Newsletter December 2009
An interview with Swami Satsangi
Q: In the middle of busy routines and changing societies, what do you see as the basic ingredient for cultivating a yogic lifestyle?
Swami Satsangi: The basic ingredient for cultivating a yogic lifestyle is very simple. But even though it is simple, it is difficult. This basic ingredient as given by the masters of yoga is regularity. In yoga, how much you practise is not important, but how regularly you practise is very important. Just as you brush your teeth in the morning, take a bath, go to the toilet, have your breakfast – yoga has to become part of your daily routine. That is the most important ingredient to cultivate a yogic lifestyle, because in yoga you are dealing with the evolution of awareness, and unless you are regular, the awareness regresses.
Q: As we travel the path of yoga, our sense of imbalance may increase at times. What are the indicators that we are on track with our practice?
SS: Yoga is balance; without balance yoga is not effective. Just as in nature there is balance – day and night, heat and cold – in the same way in yoga, there is balance. When there is too much activity, you must balance it with sleep. When there is too much eating, you must balance it with a light diet. When there is too much entertainment, you must balance it with work. That is the essence of yoga. When you say you are going out of balance by practising yoga, that itself is the indicator that you are going off track, because yoga will never imbalance you. Yoga is intended to bring about balance, and in that yoga is very effective. So if you feel that by practising yoga you are going out of balance, know that you are doing something wrong and try to correct that.
Q: What does yoga have to offer to support our communities through difficult times?
SS: Difficulties come to everyone. Life is a struggle. But in facing difficulty, if we have a certain quality of mind, inner strength and focus, then we are able to understand the difficulty in the true perspective, and then we get the solutions. And in that, yoga is perhaps one of the few and only systems, which gives you that strength of mind, that inner strength, that focus, with which you can deal with difficulties and problems. There is a saying by Rudyard Kipling, “When everyone around you are losing their heads, and you can keep yours, then you’re a man.” Yoga helps you in keeping your head on your shoulders in times of difficulty. The main thing about yoga is that it empowers the individual. You don’t have to look for help to anybody else because yoga gives you the tools to make the correct decision. It allows you to have the clarity of mind, to be focused and de-stressed. And when you have these qualities, then no matter what difficulties come, you have the strength and equanimity to face them.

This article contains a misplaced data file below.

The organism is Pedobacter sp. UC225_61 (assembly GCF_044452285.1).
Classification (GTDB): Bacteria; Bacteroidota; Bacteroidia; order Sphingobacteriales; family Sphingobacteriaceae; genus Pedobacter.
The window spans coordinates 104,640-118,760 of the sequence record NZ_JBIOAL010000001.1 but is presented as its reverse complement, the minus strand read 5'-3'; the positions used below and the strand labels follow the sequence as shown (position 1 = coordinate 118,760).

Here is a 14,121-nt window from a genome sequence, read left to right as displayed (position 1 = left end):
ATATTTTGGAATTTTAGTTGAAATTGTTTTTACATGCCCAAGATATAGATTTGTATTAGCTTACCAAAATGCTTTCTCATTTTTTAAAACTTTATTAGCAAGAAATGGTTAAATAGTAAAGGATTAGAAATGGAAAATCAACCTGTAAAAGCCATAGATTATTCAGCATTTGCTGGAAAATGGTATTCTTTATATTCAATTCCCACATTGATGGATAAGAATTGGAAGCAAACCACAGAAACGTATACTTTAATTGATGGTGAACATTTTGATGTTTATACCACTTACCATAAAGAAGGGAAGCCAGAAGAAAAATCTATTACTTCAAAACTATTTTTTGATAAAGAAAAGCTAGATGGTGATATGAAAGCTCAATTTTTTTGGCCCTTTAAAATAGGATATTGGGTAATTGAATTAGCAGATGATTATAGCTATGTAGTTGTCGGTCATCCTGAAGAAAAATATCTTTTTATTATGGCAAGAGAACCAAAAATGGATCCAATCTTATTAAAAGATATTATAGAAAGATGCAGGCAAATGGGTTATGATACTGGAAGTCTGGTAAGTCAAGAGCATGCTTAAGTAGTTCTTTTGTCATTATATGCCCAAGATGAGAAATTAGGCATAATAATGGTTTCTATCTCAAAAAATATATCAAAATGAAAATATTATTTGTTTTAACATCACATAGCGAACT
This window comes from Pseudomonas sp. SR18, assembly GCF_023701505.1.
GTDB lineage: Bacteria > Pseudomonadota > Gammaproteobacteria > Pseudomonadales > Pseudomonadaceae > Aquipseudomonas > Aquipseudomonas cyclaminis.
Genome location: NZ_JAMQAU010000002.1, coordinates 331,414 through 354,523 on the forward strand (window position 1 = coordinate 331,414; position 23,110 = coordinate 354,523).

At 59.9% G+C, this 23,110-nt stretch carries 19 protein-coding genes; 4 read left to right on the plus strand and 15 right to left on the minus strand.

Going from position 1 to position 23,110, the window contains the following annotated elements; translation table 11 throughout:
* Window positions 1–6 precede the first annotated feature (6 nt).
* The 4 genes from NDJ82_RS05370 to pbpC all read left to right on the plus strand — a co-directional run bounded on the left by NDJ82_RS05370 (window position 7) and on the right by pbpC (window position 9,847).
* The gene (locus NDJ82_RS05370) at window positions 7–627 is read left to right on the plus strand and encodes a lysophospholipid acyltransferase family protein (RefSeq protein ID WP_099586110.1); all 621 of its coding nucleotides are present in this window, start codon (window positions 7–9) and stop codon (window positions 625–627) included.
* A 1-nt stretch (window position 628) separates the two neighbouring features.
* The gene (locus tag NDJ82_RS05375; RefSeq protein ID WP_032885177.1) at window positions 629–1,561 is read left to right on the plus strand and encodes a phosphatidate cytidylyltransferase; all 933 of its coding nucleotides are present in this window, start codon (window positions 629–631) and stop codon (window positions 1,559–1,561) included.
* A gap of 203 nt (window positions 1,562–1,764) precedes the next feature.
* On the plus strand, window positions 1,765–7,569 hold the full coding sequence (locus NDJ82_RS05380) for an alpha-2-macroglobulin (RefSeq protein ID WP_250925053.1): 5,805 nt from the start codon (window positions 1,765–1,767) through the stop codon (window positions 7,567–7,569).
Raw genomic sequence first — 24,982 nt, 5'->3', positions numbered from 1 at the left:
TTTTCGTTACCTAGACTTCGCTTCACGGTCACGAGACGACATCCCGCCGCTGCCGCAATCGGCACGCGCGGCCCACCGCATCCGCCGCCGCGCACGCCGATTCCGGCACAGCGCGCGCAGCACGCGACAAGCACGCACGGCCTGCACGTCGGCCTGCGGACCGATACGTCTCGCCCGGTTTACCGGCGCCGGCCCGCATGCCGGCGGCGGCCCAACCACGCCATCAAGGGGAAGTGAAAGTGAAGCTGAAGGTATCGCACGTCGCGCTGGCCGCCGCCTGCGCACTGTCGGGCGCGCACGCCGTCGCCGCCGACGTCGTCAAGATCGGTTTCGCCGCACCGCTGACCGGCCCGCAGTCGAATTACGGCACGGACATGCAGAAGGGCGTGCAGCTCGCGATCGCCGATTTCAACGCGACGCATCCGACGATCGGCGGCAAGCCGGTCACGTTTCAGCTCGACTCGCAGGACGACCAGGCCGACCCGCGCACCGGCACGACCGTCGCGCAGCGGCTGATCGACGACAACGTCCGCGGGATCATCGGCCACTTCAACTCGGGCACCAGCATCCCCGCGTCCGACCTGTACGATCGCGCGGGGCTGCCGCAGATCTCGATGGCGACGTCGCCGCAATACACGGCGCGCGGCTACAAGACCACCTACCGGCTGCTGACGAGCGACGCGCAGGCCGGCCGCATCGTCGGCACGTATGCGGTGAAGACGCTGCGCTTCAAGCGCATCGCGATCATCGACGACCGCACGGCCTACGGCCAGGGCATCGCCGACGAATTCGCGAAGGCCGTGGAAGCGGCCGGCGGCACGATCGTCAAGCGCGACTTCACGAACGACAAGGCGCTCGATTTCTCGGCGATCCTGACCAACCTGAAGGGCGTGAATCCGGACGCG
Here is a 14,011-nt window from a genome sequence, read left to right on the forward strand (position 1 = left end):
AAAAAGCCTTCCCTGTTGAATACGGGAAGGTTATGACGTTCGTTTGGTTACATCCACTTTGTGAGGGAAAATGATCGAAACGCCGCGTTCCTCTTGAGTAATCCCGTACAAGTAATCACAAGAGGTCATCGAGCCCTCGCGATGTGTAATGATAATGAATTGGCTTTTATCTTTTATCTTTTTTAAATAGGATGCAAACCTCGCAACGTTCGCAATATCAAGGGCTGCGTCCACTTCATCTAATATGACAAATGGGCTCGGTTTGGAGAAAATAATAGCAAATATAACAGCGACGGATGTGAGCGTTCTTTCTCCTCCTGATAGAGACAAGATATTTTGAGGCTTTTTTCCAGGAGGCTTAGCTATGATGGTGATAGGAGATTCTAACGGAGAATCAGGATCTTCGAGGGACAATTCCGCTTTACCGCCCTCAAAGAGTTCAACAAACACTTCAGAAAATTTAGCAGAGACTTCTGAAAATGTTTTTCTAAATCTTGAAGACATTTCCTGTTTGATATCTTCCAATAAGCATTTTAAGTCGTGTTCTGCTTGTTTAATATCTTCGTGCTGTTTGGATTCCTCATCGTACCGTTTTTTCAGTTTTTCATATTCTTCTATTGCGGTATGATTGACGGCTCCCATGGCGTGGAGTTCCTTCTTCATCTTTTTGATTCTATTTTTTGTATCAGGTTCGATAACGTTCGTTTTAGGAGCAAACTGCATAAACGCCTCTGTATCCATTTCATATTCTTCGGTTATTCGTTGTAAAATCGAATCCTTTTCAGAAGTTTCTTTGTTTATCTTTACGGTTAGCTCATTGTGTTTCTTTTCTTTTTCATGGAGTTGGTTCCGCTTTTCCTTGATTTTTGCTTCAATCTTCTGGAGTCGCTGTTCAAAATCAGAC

Swami Satsangi (Swami Satyasangananda) is the Peethadhishwari (acharya) of Rikhiapeeth, India. A scholar with deep insight into the yogic and tantric traditions, she travels widely sharing the teachings of Yoga.
Why go on retreat?
By Swami Gyandharma Saraswati
We all of us, some time or other in our lives, need to pay some attention to healing the inner person. We live lives that are stressful and demanding in many different ways, and in order to cope with all that life throws at us – in the form of stress, friction, boredom, upheaval, trauma, etc – we need calm, well-functioning minds. Too often we have little chance of connecting to our own natural inner calmness, as both life outside, and our own minds seem to work against us.